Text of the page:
Published on:

A Tragedy That Provides Important Lessons in Fire Safety

In my August 2 post, I described recent incidents of fire at hotels and concert venues, and advised readers to think ahead of time about what to do in case a fire breaks out when you are in a hotel, arena, store, or anyplace else outside your home.

Well, if those stories didn’t convince you to think more about fire safety, hopefully this story will. In New Ulm, Minnesota, the Bohemian Bed and Breakfast had been a centerpiece of this small town since 1899. But on a night in early July, police and firefighters responded to a fire at 1:45 a.m. Unfortunately, within minutes the fire had engulfed the front of the house.

One man who lives in an apartment next to the inn said that when he smelled smoke early Saturday, he thought it was coming from a campfire. But then “I heard breaking glass, and then I saw a brighter light than the street light,” he said. When he looked out of his second-story window, he saw the front of the house engulfed.

He also saw one of the homeowners standing next to the burning house, yelling for his trapped wife to toss their children from the window of the third story, where the family lived. The neighbor said he couldn’t see anyone in the smoky window and he heard no response–after all, smoke can make a person unconscious after just a few breaths, and death from poisonous smoke inhalation can come quickly after that. In fact, 80 percent of fire deaths are from smoke inhalation rather than severe burns!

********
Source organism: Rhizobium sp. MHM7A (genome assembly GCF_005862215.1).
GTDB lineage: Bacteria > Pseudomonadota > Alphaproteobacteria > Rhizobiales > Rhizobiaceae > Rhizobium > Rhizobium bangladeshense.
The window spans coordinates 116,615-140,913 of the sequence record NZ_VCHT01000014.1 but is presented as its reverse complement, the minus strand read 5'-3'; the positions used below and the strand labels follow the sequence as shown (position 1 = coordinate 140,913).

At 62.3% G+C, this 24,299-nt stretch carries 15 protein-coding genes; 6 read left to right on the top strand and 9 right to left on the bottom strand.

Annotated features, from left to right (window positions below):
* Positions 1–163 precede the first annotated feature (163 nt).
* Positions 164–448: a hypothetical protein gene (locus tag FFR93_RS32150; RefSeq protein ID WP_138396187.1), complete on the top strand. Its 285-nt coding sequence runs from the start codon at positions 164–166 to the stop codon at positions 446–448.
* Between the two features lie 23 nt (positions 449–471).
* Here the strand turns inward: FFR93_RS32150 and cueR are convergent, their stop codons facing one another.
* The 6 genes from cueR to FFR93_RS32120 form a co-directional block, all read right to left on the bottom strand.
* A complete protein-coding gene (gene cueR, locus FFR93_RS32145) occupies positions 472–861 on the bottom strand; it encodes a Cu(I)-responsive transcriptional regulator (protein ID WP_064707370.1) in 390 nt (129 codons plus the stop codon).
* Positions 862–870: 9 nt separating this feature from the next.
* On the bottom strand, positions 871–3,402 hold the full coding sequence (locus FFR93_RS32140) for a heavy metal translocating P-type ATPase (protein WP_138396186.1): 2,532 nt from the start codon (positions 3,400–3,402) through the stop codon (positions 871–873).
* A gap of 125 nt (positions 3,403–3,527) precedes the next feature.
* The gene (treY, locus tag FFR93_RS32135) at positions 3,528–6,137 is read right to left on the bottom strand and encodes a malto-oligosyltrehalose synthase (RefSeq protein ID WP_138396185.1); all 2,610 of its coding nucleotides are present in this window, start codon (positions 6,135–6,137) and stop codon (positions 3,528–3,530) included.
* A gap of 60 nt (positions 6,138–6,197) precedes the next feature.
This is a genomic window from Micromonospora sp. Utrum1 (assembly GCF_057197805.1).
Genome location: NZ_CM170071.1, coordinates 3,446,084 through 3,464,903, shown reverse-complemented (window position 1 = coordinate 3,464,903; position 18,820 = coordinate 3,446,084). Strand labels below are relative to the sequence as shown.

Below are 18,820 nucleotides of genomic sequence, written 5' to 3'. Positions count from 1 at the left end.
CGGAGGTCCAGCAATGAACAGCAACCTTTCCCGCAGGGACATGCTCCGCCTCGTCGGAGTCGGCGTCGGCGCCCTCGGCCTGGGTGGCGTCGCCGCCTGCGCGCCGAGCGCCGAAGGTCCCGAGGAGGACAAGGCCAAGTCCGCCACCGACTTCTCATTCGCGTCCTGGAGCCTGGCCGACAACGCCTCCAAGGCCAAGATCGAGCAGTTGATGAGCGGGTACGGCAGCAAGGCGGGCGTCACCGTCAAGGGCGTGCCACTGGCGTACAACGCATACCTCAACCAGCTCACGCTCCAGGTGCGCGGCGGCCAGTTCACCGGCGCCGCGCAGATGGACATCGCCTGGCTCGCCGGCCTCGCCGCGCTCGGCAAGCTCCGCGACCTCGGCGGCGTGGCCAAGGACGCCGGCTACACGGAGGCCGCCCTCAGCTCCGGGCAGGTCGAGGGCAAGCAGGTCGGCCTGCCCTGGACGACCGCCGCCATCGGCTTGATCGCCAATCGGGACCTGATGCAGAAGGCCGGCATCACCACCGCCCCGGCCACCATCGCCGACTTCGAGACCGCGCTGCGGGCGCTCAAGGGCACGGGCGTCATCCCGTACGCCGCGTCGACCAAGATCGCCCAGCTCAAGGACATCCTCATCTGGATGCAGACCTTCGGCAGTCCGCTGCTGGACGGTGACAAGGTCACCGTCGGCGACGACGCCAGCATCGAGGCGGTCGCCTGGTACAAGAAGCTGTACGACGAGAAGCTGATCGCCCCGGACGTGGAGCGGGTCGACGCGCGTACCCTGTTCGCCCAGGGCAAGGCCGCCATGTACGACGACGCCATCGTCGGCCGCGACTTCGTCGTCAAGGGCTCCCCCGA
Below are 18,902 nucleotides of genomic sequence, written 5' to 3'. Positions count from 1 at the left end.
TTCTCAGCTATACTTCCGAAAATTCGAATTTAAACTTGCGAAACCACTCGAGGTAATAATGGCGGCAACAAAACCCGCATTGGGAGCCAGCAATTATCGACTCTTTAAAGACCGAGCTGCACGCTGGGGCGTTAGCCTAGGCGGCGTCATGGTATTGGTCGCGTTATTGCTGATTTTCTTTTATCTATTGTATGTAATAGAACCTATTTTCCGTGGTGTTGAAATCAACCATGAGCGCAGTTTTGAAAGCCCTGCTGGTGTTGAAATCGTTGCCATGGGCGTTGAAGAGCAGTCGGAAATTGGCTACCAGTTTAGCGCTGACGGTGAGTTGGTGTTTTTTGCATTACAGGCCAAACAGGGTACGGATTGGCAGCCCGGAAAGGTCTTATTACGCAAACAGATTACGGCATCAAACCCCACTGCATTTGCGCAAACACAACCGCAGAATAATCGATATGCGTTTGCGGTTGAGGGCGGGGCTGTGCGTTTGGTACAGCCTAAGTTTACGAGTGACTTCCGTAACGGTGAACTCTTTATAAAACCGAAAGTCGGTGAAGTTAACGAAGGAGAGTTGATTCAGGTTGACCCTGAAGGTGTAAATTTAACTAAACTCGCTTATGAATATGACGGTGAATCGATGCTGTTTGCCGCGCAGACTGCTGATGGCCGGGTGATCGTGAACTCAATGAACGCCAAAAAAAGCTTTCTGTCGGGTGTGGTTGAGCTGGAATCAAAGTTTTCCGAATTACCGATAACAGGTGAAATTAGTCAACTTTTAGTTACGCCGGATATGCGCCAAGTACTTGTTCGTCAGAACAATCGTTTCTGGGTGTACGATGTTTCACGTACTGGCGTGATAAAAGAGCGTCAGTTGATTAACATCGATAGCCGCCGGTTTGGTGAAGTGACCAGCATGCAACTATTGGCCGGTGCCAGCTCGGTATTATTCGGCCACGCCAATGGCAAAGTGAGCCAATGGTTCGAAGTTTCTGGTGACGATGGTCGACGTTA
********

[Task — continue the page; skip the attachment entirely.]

This is exactly why, even if you are at a place like a small bed and breakfast, you should learn where all the windows and doors are located, and the fire extinguishers too. Remember: there will be absolutely no time to figure things out in the middle of smoke and fire. In such a situation, you have only a few seconds to save your own life and the lives of others.

In all, six people died in this house fire. “I think the whole town is devastated,” said another neighbor, who as a child played in the inn when her aunt and uncle owned it. “We’ve never had a fire as tragic as this,” said a New Ulm Police Commander. He added that arson isn’t considered likely, but authorities are still working to determine a cause for the fire.